Geneticists trace original organism, The Guardian, Ian Sample, March 3, 2006 ... Geneticists have drawn up the most accurate tree of life [click to enlarge] yet and pinpointed what they believe to be the organism from which all other life on Earth evolved. Scientists construct tree of life "maps" to show how different organisms evolved over millennia, and split into the myriad species that have emerged on Earth. But previous versions have been beset with uncertainties, not least because microbes near the bottom of the tree swap DNA, making them hard to classify. The new tree uses genetics to work out for certain where on the tree different organisms should be. In creating it, the researchers were able to cast back to see what lay at the bottom of the evolutionary tree, an organism dubbed the "last universal common ancestor" from which all other life sprung. The researchers found that our oldest ancestor was very similar to disease-causing bugs of today. It lived in a much hotter environment, had a single membrane to keep it intact, and falls into the same group of well-known pathogens, Bacillus, Listeria, Staphylococcus, Enterococcus, Clostridium and Streptococcus. The tree will help researchers classify unnamed organisms and reveal how they evolved. "It's the first time all three domains of life have been brought together," said Francesca Ciccarelli of the European Molecular Biology Laboratory. "You can compare the speed of evolution of different organisms and you can easily see that the pathogens evolve very fast, which makes sense because they have to adapt to the host's defences." Dr Ciccarelli and her team created the tree by first identifying 36 genes that are common to species in each of the three categories of life: bacteria, single celled organisms called archaea and the eukaryotes, which includes multi-celled organisms such as animals, plants and fungi. By combining the set of common genes with information from the genomes of 191 fully sequenced species, the researchers were able to work out precisely how one species was related to another, they report in the journal Science today. ... [See also Science Daily. Note that this "organism" represented by this molecular `tree' was the "last universal common ancestor" (my emphasis), not the first universal common ancestor. That is, it represents the common ancestor of all living organisms, not necessarily of all organisms. It is noteworthy that one line of bacteria went on to become the ancestor of all living things today, while its `cousins' are still here going nowhere. It is also worth considering that without the progressive addition of new features to that one line, neither we, nor any other plant or animal, would be here. Finally, starting with a pool of bacteria way back then, would naturaliastic`blind watchmaker' evolution have predicted that one line would go on to be all the multicellular organisms and all the rest would remain the same?]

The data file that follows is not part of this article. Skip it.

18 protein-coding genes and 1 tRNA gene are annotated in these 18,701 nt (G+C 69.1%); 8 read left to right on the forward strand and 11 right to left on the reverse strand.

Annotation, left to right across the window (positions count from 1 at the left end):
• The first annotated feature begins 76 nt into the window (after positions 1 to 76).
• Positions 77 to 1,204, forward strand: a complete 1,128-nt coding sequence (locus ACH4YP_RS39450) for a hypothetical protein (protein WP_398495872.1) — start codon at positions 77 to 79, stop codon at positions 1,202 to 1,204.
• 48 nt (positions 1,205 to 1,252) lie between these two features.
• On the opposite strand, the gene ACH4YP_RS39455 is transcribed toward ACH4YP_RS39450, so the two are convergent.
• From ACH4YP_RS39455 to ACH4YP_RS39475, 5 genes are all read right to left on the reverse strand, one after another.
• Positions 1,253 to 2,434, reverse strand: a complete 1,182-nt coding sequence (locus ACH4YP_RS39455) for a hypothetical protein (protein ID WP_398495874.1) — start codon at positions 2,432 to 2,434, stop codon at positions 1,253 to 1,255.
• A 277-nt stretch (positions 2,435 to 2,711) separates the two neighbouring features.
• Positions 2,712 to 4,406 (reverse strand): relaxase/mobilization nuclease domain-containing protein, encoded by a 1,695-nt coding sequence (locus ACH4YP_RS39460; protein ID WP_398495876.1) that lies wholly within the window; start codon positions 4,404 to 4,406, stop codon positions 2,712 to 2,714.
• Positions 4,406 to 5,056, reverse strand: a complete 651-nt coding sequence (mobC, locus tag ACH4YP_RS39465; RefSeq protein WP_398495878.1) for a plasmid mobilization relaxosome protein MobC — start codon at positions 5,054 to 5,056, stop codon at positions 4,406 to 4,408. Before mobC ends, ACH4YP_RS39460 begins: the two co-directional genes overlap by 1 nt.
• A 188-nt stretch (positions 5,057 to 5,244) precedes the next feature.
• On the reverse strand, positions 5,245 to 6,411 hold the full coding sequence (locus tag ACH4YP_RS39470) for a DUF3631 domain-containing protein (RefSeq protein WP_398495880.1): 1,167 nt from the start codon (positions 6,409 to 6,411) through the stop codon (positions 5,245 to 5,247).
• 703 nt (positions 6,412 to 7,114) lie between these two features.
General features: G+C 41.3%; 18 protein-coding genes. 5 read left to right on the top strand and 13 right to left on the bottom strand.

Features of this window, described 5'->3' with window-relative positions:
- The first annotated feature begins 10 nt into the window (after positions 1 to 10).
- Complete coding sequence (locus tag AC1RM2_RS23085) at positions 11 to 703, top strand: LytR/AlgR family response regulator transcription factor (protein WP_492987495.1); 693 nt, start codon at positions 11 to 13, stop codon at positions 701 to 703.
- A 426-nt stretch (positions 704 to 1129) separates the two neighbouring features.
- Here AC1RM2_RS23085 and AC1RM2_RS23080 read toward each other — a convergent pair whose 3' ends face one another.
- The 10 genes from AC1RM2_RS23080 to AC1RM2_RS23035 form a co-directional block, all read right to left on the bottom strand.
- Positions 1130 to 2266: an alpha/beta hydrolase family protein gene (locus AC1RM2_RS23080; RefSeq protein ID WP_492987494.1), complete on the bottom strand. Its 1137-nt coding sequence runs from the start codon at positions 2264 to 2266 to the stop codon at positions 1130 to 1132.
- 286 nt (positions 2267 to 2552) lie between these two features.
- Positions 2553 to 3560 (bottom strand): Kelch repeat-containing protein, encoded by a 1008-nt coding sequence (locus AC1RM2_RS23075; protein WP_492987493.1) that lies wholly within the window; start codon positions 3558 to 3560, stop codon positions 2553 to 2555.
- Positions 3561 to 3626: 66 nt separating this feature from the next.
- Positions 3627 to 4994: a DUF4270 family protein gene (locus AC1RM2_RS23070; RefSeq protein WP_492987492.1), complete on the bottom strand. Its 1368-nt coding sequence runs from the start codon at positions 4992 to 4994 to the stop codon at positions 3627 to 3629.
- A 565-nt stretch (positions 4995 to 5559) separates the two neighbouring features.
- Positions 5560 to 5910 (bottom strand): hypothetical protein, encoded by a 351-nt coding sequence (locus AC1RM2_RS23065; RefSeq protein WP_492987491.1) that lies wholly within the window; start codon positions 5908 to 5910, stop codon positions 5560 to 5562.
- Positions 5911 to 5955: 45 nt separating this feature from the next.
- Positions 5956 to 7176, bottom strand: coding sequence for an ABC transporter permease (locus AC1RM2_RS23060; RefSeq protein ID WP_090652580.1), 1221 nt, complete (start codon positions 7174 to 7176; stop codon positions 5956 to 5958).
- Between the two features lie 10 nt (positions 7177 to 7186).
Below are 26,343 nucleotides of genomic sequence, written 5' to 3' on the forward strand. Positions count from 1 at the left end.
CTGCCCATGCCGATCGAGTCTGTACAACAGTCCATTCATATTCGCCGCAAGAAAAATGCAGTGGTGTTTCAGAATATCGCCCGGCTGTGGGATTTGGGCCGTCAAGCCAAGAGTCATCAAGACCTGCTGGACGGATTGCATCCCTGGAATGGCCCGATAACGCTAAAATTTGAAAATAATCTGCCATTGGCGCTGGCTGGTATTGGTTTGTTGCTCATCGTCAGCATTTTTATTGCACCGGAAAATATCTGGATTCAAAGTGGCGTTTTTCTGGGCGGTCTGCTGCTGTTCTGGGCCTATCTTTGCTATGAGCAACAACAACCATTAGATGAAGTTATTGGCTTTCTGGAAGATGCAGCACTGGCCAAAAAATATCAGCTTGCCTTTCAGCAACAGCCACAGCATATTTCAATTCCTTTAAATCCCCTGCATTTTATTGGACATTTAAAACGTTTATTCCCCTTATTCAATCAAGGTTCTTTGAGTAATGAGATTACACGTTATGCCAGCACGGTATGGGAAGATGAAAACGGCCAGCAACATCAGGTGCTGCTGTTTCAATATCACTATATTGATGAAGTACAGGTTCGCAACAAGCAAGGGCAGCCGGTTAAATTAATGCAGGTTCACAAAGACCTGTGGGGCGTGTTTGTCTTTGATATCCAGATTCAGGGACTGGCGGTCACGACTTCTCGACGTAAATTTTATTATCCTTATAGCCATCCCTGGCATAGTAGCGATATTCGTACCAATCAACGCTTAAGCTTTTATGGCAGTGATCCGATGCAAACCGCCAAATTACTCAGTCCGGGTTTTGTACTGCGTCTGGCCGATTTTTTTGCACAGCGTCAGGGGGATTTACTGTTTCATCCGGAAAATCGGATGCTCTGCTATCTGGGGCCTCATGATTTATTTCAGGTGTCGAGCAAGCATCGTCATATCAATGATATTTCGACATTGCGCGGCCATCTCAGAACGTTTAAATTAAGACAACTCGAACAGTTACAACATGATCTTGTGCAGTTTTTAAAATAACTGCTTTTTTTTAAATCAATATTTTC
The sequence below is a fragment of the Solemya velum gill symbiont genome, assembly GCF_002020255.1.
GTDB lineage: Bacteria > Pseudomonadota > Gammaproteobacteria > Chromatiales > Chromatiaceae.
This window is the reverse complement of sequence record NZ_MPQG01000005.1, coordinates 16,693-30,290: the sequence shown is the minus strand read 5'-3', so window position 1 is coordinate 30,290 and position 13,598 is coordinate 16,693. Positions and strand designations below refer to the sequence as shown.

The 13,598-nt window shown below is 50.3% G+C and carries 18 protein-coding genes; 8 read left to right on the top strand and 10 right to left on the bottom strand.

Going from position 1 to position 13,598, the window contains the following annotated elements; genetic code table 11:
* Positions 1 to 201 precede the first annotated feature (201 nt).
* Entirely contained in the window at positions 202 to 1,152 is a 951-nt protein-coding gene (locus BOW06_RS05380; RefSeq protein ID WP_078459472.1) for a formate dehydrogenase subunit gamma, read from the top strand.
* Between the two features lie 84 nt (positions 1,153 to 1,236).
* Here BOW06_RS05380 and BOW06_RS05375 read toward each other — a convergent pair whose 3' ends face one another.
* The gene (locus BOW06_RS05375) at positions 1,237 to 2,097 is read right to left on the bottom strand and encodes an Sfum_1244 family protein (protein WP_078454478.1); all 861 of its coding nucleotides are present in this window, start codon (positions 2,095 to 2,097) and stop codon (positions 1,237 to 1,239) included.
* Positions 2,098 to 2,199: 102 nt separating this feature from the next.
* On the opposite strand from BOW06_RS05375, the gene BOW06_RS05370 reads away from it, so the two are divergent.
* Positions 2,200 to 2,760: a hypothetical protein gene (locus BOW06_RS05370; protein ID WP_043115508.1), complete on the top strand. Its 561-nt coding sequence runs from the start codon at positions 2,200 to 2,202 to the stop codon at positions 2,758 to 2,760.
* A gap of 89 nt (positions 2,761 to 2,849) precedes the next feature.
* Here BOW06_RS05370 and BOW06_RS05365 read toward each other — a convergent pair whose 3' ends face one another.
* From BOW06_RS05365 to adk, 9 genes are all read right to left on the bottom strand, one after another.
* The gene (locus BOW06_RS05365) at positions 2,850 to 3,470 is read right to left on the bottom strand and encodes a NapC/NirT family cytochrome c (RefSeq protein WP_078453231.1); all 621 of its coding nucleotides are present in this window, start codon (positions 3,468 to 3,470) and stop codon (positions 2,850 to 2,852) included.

Expert doubts 'Gospel of Judas' revelation, USA Today/AP, March 2, 2006, Richard N. Ostling ... NEW YORK - An expert on ancient Egyptian texts is predicting that the Gospel of Judas- a manuscript from early Christian times that's nearing release amid widespread interest from scholars - will be a dud in terms of learning anything new about Judas. ... James M. Robinson, America's leading expert on such ancient religious texts from Egypt, predicts in a new book that the text won't offer any insights into the disciple who betrayed Jesus. His reason: While it's old, it's not old enough. "Does it go back to Judas? No," ... The text, in Egypt's Coptic language, dates from the third or fourth century and is a copy of an earlier document. The National Geographic Society, along with other groups, has been studying the Judas text. The society said Thursday it will release its report on the document "within the next few weeks" ... Robinson ... assumes it is the same work assailed by Bishop Irenaeus of Lyons around A.D. 180. Irenaeus said the writings came from a "Cainite" Gnostic sect that jousted against orthodox Christianity. ... Robinson ... says the text is valuable to scholars of the second century but dismissed the notion that it'll reveal unknown biblical secrets. He speculated the timing of the release is aimed at capitalizing on interest in the film version of The Da Vinci Code ... "There are a lot of second-, third- and fourth-century gospels attributed to various apostles," Robinson said. "We don't really assume they give us any first century information." .... In The Secrets of Judas, a HarperSanFrancisco book on sale April 1, Robinson will describe secretive maneuvers in the United States, Switzerland, Greece and elsewhere over two decades to sell the "Judas" manuscript. ... [Robinson's comments apply to all the gnostic `gospels': "they [don't] give us any first century information." It is the original first century New Testament Gospels which do that. But then as St. Paul predicted, in 2 Timothy 4:3, "... the time will come when men will not put up with sound doctrine. Instead, to suit their own desires, they will gather around them a great number of teachers to say what their itching ears want to hear."]